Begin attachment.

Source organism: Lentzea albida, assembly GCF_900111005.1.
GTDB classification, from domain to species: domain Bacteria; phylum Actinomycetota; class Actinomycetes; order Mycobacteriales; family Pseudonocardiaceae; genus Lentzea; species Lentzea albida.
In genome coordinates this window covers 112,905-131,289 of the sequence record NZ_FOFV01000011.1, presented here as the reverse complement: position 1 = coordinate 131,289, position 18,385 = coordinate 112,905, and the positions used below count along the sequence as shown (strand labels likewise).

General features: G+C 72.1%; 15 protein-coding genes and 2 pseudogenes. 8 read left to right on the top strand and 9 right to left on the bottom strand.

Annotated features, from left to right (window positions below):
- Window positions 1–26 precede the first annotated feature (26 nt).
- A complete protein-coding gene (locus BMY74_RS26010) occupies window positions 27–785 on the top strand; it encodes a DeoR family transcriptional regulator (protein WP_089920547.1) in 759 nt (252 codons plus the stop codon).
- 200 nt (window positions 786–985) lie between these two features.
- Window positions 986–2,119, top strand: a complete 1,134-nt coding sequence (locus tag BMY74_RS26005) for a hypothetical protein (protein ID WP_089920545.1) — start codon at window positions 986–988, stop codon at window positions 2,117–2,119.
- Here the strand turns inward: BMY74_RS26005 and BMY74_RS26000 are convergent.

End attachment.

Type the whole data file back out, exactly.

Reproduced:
Source organism: Lentzea albida, assembly GCF_900111005.1.
GTDB classification, from domain to species: domain Bacteria; phylum Actinomycetota; class Actinomycetes; order Mycobacteriales; family Pseudonocardiaceae; genus Lentzea; species Lentzea albida.
In genome coordinates this window covers 112,905-131,289 of the sequence record NZ_FOFV01000011.1, presented here as the reverse complement: position 1 = coordinate 131,289, position 18,385 = coordinate 112,905, and the positions used below count along the sequence as shown (strand labels likewise).

General features: G+C 72.1%; 15 protein-coding genes and 2 pseudogenes. 8 read left to right on the top strand and 9 right to left on the bottom strand.

Annotated features, from left to right (window positions below):
- Window positions 1–26 precede the first annotated feature (26 nt).
- A complete protein-coding gene (locus BMY74_RS26010) occupies window positions 27–785 on the top strand; it encodes a DeoR family transcriptional regulator (protein WP_089920547.1) in 759 nt (252 codons plus the stop codon).
- 200 nt (window positions 786–985) lie between these two features.
- Window positions 986–2,119, top strand: a complete 1,134-nt coding sequence (locus tag BMY74_RS26005) for a hypothetical protein (protein ID WP_089920545.1) — start codon at window positions 986–988, stop codon at window positions 2,117–2,119.
- Here the strand turns inward: BMY74_RS26005 and BMY74_RS26000 are convergent.